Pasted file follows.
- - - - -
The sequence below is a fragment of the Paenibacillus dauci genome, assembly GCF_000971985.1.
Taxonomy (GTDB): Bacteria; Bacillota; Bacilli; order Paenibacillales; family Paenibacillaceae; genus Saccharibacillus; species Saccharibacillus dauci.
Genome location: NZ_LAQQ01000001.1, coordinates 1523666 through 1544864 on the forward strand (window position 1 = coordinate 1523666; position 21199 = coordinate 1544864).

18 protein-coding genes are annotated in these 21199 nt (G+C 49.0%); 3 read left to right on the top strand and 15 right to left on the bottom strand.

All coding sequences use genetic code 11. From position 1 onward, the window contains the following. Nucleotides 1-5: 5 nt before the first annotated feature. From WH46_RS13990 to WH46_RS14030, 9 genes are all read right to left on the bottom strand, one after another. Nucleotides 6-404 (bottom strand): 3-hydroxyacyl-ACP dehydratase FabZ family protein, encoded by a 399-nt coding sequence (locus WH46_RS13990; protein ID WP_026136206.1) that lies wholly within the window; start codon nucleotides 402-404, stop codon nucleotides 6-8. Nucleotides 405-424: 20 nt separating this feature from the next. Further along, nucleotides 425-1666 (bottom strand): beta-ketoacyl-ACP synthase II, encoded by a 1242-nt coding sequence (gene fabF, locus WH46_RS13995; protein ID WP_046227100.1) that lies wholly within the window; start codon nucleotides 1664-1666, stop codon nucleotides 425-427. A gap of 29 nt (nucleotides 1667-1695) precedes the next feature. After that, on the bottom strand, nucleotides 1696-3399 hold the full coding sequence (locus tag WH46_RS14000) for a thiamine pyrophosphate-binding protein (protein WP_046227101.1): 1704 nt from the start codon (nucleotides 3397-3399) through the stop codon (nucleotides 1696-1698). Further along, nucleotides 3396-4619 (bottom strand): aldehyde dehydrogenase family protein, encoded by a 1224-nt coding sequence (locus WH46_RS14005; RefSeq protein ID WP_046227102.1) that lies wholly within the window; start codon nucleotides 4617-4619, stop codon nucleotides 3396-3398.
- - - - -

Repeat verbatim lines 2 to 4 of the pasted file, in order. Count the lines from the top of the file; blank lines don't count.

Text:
Taxonomy (GTDB): Bacteria; Bacillota; Bacilli; order Paenibacillales; family Paenibacillaceae; genus Saccharibacillus; species Saccharibacillus dauci.
Genome location: NZ_LAQQ01000001.1, coordinates 1523666 through 1544864 on the forward strand (window position 1 = coordinate 1523666; position 21199 = coordinate 1544864).

18 protein-coding genes are annotated in these 21199 nt (G+C 49.0%); 3 read left to right on the top strand and 15 right to left on the bottom strand.